Wolves’ players and staff all took part in the club’s annual Christmas visits on Tuesday afternoon to try and spread some festive cheer in the local community and beyond.
Members and staff from the first team and Under-21 squads visited four different venues, while Head Coach Kenny Jackett, assistant Joe Gallen, and players Carl Ikeme, Dave Edwards and James Henry led a coaching session for local schoolchildren at the Compton training ground.
The venues visited were New Cross Hospital in Wolverhampton, Birmingham Children’s Hospital, the MS Therapy Centre in Tettenhall and Woodsetton School in Dudley.
As well as the visit itself, presents, match tickets and Wolves Aid donations totalling £2,000 were also distributed on the day.
At New Cross Hospital the players visited the Childrens’ In-Patient and Outpatient wards, as well as the Cardiology Ward and Care for the Elderly Ward.
Skipper Samuel Ricketts was among the delegation who visited New Cross.
He said: “This is an absolute pleasure for us to do this – just to be able to try and brighten up somebody’s day is great.
“The club belongs to the community, to the city, and so it’s important we connect with the people.
“And the staff who work here at the hospital do a tremendous job - they’re the real heroes.”
Mandi Rogers, from the Childrens Outpatient Ward, said: “We are so grateful to the players.
“It’s lovely to see the children’s faces when they walk in and recognise them from Wolves and to then be given a gift as well - they just can’t believe it.”
At Birmingham Children’s Hospital the players visited both young and older children, including spending time with children on Ward One while they were undergoing one of their three-times weekly kidney dialysis.
The players also visited the Intensive Care Unit to meet baby Ryan Brookhouse, who has spent most of his two months alive being treated for a serious heart problem.
The players chatted to Ryan’s parents Gary and Kaylee, and his brother Harley, before presenting a Wolves’ mini-kit with ‘Ryan’ on the back to the family. (SEE MAIN PICTURE)
“When you come and visit a place like Birmingham Children’s Hospital it puts any day to day problems we have into perspective,” said George Elokobi.
“All the children we have met have been smiling and putting a brave face on everything, and as a father myself it is impossible to imagine what all the parents are going through.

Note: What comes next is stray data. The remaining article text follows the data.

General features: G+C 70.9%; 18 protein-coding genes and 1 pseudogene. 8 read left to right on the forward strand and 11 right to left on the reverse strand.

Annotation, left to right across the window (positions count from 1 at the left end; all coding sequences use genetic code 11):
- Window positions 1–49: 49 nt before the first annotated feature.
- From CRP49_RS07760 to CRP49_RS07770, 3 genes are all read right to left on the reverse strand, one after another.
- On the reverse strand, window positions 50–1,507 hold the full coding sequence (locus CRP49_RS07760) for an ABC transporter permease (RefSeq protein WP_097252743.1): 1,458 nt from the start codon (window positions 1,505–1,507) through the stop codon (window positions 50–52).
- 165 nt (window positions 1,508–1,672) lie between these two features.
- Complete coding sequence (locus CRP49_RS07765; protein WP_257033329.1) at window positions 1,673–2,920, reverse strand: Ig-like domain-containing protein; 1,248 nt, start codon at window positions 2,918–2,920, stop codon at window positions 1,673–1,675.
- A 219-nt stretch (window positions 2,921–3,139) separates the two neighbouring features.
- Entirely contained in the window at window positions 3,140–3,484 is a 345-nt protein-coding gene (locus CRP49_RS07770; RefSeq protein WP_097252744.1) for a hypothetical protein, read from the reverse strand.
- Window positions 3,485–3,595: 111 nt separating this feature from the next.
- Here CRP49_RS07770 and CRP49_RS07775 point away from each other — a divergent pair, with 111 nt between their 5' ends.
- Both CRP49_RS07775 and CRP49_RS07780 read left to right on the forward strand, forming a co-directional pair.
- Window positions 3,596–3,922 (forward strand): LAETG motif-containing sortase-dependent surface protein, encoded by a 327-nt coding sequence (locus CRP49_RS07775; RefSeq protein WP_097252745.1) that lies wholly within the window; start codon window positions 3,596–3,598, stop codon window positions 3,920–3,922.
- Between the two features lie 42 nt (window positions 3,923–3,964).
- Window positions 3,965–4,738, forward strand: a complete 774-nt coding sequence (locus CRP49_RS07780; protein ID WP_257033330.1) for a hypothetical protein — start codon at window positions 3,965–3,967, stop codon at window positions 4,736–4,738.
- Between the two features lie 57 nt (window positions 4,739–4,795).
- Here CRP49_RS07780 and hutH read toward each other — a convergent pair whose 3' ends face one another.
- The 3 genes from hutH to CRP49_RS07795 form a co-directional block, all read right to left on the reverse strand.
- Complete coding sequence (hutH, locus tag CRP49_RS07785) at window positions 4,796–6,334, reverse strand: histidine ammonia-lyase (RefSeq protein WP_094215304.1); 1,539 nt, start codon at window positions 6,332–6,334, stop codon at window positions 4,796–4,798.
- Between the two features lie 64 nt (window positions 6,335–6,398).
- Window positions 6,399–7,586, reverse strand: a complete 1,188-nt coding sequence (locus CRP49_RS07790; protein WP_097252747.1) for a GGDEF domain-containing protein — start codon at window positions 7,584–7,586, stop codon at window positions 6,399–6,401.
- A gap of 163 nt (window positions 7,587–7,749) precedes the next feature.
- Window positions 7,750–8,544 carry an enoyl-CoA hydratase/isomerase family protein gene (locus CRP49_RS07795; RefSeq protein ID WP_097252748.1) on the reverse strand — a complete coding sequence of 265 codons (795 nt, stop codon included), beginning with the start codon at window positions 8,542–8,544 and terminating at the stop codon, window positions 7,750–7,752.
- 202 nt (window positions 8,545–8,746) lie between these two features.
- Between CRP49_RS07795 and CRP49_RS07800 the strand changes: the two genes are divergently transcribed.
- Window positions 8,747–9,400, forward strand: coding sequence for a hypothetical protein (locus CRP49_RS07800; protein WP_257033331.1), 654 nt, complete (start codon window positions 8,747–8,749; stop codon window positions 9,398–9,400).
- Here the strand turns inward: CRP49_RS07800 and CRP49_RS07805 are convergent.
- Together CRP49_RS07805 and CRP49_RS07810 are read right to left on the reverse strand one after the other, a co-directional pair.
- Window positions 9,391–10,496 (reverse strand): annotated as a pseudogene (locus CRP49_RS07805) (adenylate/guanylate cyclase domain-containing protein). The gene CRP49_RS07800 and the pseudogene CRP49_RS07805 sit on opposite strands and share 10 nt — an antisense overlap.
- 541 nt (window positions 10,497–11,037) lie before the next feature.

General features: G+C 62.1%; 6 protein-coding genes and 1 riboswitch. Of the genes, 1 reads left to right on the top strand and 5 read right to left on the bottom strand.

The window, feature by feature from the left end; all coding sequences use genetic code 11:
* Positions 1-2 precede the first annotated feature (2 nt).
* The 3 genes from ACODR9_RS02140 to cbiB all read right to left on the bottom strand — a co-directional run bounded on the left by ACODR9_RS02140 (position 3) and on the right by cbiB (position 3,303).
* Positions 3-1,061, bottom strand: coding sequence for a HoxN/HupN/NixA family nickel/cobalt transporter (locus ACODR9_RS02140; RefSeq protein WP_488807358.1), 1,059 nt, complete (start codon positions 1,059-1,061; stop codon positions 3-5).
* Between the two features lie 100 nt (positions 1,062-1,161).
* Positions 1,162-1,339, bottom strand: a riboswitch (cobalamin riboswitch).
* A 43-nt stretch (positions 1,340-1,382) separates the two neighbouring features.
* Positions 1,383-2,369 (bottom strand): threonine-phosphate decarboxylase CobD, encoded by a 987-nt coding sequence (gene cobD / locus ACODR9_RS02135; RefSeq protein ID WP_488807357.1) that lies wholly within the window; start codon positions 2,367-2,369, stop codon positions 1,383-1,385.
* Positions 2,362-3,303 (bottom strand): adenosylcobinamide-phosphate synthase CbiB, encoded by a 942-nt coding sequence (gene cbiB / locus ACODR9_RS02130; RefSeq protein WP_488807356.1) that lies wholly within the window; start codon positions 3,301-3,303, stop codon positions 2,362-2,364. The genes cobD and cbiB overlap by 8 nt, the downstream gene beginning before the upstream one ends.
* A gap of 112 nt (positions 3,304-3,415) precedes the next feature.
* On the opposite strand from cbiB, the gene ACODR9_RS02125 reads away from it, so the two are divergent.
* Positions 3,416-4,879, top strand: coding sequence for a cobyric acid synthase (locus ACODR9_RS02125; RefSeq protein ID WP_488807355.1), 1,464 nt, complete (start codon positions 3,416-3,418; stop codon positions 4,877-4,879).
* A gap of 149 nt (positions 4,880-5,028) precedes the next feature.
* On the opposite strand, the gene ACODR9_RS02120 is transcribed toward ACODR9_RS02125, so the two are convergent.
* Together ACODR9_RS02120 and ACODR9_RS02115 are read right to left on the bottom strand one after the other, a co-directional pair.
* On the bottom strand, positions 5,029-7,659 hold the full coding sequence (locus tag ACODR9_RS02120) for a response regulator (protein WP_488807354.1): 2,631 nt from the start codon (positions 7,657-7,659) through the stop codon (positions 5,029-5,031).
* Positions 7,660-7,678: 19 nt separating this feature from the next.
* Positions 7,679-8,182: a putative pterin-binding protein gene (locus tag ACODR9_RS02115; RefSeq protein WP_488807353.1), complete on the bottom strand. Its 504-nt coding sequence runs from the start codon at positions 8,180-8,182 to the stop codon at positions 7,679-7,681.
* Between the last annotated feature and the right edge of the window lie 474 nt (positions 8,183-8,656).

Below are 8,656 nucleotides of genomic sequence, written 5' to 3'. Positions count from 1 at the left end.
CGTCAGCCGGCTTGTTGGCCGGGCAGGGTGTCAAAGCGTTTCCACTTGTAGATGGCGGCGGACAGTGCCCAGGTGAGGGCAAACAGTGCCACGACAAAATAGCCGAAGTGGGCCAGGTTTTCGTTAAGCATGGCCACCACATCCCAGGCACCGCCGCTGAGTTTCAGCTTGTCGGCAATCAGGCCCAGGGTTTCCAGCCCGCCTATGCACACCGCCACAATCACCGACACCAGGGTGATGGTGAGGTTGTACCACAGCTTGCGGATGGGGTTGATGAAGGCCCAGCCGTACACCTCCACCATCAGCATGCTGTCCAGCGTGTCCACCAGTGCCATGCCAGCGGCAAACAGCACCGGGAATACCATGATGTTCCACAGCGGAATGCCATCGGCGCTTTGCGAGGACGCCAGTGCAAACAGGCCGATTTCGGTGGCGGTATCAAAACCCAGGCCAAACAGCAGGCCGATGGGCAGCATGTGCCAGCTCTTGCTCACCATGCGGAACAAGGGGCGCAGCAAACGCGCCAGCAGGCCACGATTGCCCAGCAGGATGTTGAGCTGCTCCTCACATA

“All the staff here do a fantastic job as well, and if our visit has helped in some small way then that is what it is all about.”
Former Wolves defender Jody Craddock, whose son Toby has been treated at Birmingham Children’s Hospital for leukaemia, also joined his former team-mates at yesterday’s visit.
Vikki Savery, Public Fundraising Manager for Birmingham Children’s Hospital, said: “It was heart-warming to see so many children and families visited by the Wolves players and we are really grateful for the gifts that they bought.
“Christmas is such an important time of year for us at Birmingham Children’s Hospital as there are many children whose Christmases will be very different.
“They might be too poorly to write their letter to Santa or may even have to spend Christmas Day here on one of our wards.
“It can be tough for the whole family, but visits from our local football heroes help to bring Christmas into our hospital, spreading the joy of this very special time of year.”
Woodsetton School in Dudley is a primary special school which primarily provides education for children with moderate learning difficulties, as well as speech, language and communication disorders.
The Wolves players involved in this visit chatted to the schoolchildren, signed autographs and posed for pictures as well as handing out presents.
Peter Ross, Deputy Headteacher at Woodsetton School, said: “We do our best here at Woodsetton to help the children overcome their difficulties but also to give them a fun time as well.
“Sport plays a big part in life at Woodsetton School, and all of the children – regardless of their ability or disability – can participate and succeed and achieve.
“We are so grateful to Wolves for supporting that.
“We have had links with the club for several years now with the Community Trust Coaches coming in and working with our kids every Wednesday as well as money donated to help with our Adventure Playground.
“To do something like this makes it really special for everyone in the school – they have had a wonderful time and will never forget the day the Wolves players came to Woodsetton.”
The MS Therapy in Tettenhall offers a vital service to sufferers of Multiple Sclerosis, with approximately 150 patients seen every week.
Players, including top scorer Leigh Griffiths, chatted to patients and handed out gifts.
Leigh said: “MS is a horrible condition but the way that the people here at the centre carry on and get on with their lives is absolutely amazing.
“They just look so determined not to let things get them down.
“They seemed happy to meet the lads and really pleased with the presents and tickets that we gave them.”
Kate Jones, Joint Centre Manager, added: “Everybody has really enjoyed themselves this afternoon.
“It was a lovely gesture to give them match tickets and although we had already got quite a few Wolves supporters in our number, I’d like to bet there will be a few more now.
“The players were really friendly and showed that they cared.”
Wolves would like to thank the organisers and people from all venues for giving such a warm welcome to the players and staff.
Click here to view a Picture Gallery from all of the visits.
Click here to view a video from Woodsetton School